The differences between a “custodian” and a “trustee” are minor. A trust is a legal entity under which assets are actually owned and held on behalf of a beneficiary. The trustee has some level of discretionary fiduciary authority over the assets of the fund. The trustee must exercise that authority in the best interests of the beneficiary.

A custodial arrangement, on the other hand, is like a trust, but the custodian simply holds the assets on behalf of the owner of the assets. Other than holding the assets and doing as the owner orders, the custodian has no fiduciary obligations to the owner. The determination of what constitutes a trust or custodial arrangement is a determination made under state law.

Must couples open separate accounts?

If both husband and wife are eligible to contribute to an HSA, they are both eligible to establish separate HSAs. However, if both spouses want to make “catch-up” contributions when they are age 55+, they must establish separate accounts.

How soon can I open my account?

Your account can be established as early as the effective date of your HDHP coverage. However, if your coverage begins on any day other than the first day of the month, you cannot establish your account until the first day of the following month.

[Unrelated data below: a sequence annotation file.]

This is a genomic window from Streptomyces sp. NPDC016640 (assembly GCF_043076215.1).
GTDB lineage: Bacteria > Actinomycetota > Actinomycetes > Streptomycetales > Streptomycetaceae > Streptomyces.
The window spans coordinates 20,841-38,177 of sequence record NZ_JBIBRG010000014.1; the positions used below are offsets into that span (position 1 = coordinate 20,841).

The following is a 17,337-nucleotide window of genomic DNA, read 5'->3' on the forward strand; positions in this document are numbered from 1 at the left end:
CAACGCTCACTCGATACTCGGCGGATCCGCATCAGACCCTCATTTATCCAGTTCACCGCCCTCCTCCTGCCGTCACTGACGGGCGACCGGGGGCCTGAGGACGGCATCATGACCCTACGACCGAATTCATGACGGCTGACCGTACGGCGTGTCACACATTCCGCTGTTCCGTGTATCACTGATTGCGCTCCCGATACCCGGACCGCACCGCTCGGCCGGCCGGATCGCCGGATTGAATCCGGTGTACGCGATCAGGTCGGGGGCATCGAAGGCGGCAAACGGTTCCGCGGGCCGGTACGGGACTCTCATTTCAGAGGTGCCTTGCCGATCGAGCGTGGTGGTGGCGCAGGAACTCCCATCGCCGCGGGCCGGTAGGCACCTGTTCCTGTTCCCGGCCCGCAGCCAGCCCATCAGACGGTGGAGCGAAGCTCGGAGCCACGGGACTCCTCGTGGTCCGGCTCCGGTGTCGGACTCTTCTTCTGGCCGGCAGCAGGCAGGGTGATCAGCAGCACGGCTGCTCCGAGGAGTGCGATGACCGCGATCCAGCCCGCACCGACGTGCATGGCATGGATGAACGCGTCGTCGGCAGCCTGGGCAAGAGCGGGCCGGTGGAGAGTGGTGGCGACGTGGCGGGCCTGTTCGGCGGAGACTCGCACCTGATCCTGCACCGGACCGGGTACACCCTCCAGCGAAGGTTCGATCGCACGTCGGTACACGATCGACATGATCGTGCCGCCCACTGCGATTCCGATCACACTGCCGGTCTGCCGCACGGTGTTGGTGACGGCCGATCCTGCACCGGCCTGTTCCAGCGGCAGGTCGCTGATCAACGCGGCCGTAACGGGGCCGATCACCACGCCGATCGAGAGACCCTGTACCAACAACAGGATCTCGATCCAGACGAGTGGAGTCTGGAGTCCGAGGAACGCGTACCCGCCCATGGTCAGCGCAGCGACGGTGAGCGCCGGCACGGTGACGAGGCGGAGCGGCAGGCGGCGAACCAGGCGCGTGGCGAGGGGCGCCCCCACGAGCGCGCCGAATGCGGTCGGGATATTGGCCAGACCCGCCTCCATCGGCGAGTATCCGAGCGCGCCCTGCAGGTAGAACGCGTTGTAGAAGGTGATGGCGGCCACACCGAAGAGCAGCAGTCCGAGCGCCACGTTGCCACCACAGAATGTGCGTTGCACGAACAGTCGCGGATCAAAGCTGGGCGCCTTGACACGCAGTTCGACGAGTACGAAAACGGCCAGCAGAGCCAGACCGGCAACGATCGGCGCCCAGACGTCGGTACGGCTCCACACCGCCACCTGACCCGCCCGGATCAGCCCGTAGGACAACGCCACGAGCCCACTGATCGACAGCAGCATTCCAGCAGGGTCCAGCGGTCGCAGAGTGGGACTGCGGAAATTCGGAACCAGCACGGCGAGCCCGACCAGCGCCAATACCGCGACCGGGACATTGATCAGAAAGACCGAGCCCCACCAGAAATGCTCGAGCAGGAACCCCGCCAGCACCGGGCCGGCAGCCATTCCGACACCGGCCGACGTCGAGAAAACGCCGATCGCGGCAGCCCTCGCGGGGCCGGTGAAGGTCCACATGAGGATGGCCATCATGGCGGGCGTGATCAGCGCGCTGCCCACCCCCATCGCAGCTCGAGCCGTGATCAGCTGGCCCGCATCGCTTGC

I want to make sure my HSA is “established” as soon as possible. Can I establish my account before my HDHP coverage begins?

You can complete all the paperwork and make a minimum deposit to your account prior to the effective date of your HDHP coverage. However, your account is not officially “established” until your HDHP coverage begins. But completing the necessary steps before your coverage begins ensures that your HSA will be “established” as early as possible. This is especially important when your HDHP coverage is effective on a non-business day.

 

Who has control over the money invested in a Health Savings Account?

The account holder controls all decisions over how the money is invested. You can also choose not to invest your funds.

Can the funds in an HSA be invested?

Yes, you can invest the funds in your HSA. The same types of investments permitted for IRAs are allowed for HSAs, including stocks, bonds, mutual funds, and certificates of deposit.

Will my bank notify me if I’ve exceeded my allowable contribution amount?

No, it is your sole responsibility to keep track of the amounts deposited and spent from your account, just like a normal savings or checking account.

Can I borrow against the money in a Health Savings Account?

No.

Related: The portability of HSAs

The difference between MSAs and HSAs